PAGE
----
Saturday, April 27th
|Photo by Minerva Vasquez|
So! My morning started with a workshop at the Weslaco Museum. We talked about SeXy poetry, and it was for GIRLS ONLY. LOL. It was really amazing. Imagine this: a table of women talking about their sensuality, crafting poems, laughing, supporting each other -- awesomeness. I couldn't have asked for a better workshop experience. It was intimate enough, yet I had a good group of girls. There were I think a total of seven enough. We read and discussed Kim Addonizio's What Women Want then wrote our own lusty poems to an OBJECT of our affection (reverse objectification, booyah!). My instructions were to pick something from your purse if you needed inspiration. We read our poems to each other. We laughed :)
I think what made this workshop particularly successful was the participants. Most of them I knew (Mary Ann, a colleague from UTPA, Minnie, an old MFA buddy, Rachel, a regular at the valley poetry scene), but then a couple of new faces, too! Most notable was Tammy Gomez! OMG. I got so nervous when I saw her walk in. What could I teach her? But our workshop was a conversation more than anything else, and we all learned from each other.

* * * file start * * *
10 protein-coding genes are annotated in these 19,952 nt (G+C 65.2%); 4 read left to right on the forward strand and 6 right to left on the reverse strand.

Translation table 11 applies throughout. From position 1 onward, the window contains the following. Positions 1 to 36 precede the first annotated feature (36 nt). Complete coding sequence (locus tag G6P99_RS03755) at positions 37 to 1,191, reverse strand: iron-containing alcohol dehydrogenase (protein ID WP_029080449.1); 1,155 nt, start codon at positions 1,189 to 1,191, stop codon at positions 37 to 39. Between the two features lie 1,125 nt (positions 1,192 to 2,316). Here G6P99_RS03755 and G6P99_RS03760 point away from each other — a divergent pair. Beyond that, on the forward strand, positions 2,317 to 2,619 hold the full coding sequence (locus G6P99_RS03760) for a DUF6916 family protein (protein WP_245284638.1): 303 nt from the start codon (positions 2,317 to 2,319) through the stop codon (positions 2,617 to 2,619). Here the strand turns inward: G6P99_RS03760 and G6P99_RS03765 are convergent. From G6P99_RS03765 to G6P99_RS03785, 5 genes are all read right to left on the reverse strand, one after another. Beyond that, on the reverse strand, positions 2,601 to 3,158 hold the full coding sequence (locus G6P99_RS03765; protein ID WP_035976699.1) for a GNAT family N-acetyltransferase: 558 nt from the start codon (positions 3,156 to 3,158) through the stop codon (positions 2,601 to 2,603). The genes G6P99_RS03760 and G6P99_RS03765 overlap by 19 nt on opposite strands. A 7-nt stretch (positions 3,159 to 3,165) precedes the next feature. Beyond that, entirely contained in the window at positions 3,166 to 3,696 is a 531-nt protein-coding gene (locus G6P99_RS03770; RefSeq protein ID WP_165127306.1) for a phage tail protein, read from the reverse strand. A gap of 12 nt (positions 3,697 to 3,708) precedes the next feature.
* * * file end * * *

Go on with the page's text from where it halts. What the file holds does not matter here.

Anyway, following the workshop, we had a women's poetry reading at the museum. The staff was super fantastic -- they transformed our space from workshop to reading venue in lickity split! So cool. In keeping with sexiness, I read sexy Bible inspired poems (Delilah and Eve! of course). I think the most memorable poem of the morning was Rachel's poem about a pomegranate. Also sexy.
After Weslaco, we headed off to Harlingen. Our next reading was going to be a lunch time reading at Rio Grande Grill. What a hoot! I enjoyed some shrimp tacos, read some more poems, and got a chance to hear some awesome poets, both familiar and new. I'm not sure who was my favorite here; I mean, I always really admire Edward Vidaurre's work, and hearing Mona Sizer read was a real treat... anyway, nothing but good. We enjoyed ourselves and finished with a bit of time to spare. Woot.